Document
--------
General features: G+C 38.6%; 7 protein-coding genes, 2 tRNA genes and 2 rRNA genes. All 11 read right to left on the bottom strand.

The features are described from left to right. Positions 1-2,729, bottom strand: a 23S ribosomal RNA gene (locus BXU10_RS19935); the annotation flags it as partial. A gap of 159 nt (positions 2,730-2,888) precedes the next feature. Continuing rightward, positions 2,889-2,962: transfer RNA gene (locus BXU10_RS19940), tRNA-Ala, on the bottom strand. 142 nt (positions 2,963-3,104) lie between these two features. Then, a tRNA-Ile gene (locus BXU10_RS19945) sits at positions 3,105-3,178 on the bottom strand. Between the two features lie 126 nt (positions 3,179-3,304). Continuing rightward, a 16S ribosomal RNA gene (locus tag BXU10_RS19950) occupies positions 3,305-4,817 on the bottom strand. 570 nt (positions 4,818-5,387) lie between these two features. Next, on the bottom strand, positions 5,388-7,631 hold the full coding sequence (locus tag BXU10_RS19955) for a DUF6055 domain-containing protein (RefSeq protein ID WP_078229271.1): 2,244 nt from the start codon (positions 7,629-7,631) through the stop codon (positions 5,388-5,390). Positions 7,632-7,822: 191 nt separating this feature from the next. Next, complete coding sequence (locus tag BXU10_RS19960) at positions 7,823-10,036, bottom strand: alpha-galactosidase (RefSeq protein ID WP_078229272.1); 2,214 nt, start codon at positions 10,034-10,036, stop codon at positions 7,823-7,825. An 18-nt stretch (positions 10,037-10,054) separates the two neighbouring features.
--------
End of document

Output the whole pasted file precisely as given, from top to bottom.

General features: G+C 38.6%; 7 protein-coding genes, 2 tRNA genes and 2 rRNA genes. All 11 read right to left on the bottom strand.

The features are described from left to right. Positions 1-2,729, bottom strand: a 23S ribosomal RNA gene (locus BXU10_RS19935); the annotation flags it as partial. A gap of 159 nt (positions 2,730-2,888) precedes the next feature. Continuing rightward, positions 2,889-2,962: transfer RNA gene (locus BXU10_RS19940), tRNA-Ala, on the bottom strand. 142 nt (positions 2,963-3,104) lie between these two features. Then, a tRNA-Ile gene (locus BXU10_RS19945) sits at positions 3,105-3,178 on the bottom strand. Between the two features lie 126 nt (positions 3,179-3,304). Continuing rightward, a 16S ribosomal RNA gene (locus tag BXU10_RS19950) occupies positions 3,305-4,817 on the bottom strand. 570 nt (positions 4,818-5,387) lie between these two features. Next, on the bottom strand, positions 5,388-7,631 hold the full coding sequence (locus tag BXU10_RS19955) for a DUF6055 domain-containing protein (RefSeq protein ID WP_078229271.1): 2,244 nt from the start codon (positions 7,629-7,631) through the stop codon (positions 5,388-5,390). Positions 7,632-7,822: 191 nt separating this feature from the next. Next, complete coding sequence (locus tag BXU10_RS19960) at positions 7,823-10,036, bottom strand: alpha-galactosidase (RefSeq protein ID WP_078229272.1); 2,214 nt, start codon at positions 10,034-10,036, stop codon at positions 7,823-7,825. An 18-nt stretch (positions 10,037-10,054) separates the two neighbouring features.